|Other Terms :||Hypercholesterolemia (HI-per-ko-LES-ter-ol-E-me-a)|
|Content Below :||What is Cholesterol · What is LDL Cholesterol · What is HDL Cholesterol · Normal Cholesterol Range | Good Cholesterol Levels · High Cholesterol Symptoms · Natural Treatments|
To understand the side effects and symptoms of high cholesterol, it helps to first understand what cholesterol is. (The word “cholesterol” is derived from the Greek words chole or “bile”, and stereos or “solid”.)
Cholesterol (ko-LES-ter-ol) is a fat-like waxy substance made by our liver and found in food. It has been getting a lot of bad press, but the truth is that it is actually important to our health and serves many vital functions in our body. For instance we need cholesterol to :
- Build and maintain the membranes of every cell.
- Strengthen our immune system.
- Enable our skin to convert sunshine to vitamin D.
- Produce the adrenal gland hormones.
- Produce sex hormones, namely estrogens and androgens.
- Make bile acids, which aid in fat digestion and metabolism of the fat soluble vitamins such as vitamins A, D, E, and K.
- Maintain a healthy intestinal lining that protects against autoimmune diseases.
The problem is when we have too much of it. Excess cholesterol in the blood (or hypercholesterolemia) is a major risk factor for heart disease and stroke.
Our liver usually makes about 1,000 milligrams of cholesterol a day, which is enough for our needs. We also take in cholesterol from animal-based foods, typically another 200 to 300 milligrams a day. Plant-based foods do not contain cholesterol.
But the real culprits are saturated and trans fats. The more saturated fat we eat – the kind of fat found in particularly high levels in food such as red meat, deep fried foods, and dairy products – the more cholesterol our body makes. This is what may lead to excessively high blood cholesterol levels. (Some liver disorders can also lead to symptoms of high cholesterol.)
Cholesterol, being fat-based, cannot dissolve in blood. Like the other fats it has to be transported in the bloodstream by lipoproteins. Lipoproteins comprise lipid (fat) on the inside and proteins on the outside.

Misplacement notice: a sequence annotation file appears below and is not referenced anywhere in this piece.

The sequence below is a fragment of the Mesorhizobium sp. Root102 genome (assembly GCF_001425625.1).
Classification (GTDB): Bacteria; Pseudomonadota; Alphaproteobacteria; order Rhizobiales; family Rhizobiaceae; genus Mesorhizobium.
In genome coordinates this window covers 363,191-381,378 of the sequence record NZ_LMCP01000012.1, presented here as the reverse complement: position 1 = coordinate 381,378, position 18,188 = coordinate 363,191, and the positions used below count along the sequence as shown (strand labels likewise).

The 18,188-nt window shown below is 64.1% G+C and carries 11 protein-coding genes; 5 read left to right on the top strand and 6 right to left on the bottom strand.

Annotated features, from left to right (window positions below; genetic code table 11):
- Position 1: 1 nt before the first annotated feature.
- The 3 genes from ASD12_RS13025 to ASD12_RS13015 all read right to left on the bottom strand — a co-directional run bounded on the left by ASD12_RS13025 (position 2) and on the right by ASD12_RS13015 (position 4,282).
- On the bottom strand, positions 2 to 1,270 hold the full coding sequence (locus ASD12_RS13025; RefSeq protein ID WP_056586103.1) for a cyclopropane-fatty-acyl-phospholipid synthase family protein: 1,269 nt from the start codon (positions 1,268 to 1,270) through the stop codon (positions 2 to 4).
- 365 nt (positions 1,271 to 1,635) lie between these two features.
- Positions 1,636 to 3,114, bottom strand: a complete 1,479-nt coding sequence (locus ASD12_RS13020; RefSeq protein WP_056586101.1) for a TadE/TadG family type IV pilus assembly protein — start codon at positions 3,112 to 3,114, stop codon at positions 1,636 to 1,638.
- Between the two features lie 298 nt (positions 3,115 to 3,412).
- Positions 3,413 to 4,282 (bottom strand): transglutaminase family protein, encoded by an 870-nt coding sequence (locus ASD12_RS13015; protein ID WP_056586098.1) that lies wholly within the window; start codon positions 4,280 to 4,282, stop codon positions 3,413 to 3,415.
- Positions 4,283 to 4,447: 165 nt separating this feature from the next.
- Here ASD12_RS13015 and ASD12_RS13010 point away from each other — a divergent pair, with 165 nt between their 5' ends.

There are a few types of lipoproteins, but the two that carry cholesterol are LDL or low-density lipoproteins, and HDL or high-density lipoproteins. Cholesterol has different effects on the body depending on which type of lipoprotein carries it.
LDL cholesterol is cholesterol carried in low-density lipoproteins, which transport cholesterol from the liver to cells. Most cholesterol in the body is LDL cholesterol. It is the kind that, in excess, builds up on the walls of blood vessels, and clogs up arteries.
For this reason, LDL cholesterol is called “bad” cholesterol. The higher the LDL cholesterol level in the blood, the greater the risk of stroke and heart disease, and other symptoms of high cholesterol.
HDL cholesterol is cholesterol in high-density lipoproteins, which transport cholesterol from other parts of the body back to the liver. The liver then processes the cholesterol and removes it from the body.
HDL cholesterol is therefore considered “good” cholesterol as it clears LDL cholesterol from the blood. The higher the HDL cholesterol level, the lower the risk of heart attack and stroke.
Healthy levels of both LDL and HDL cholesterol are important. To protect against heart disease, the HDL cholesterol level should be at least 25% of total cholesterol levels.
What is considered the normal cholesterol range or good cholesterol levels depends on our gender, age, and genes. For a general guide however see the American Heart Association guidelines below. They are based on a “lipoprotein profile” blood test done after a 9 to 12 hour fast.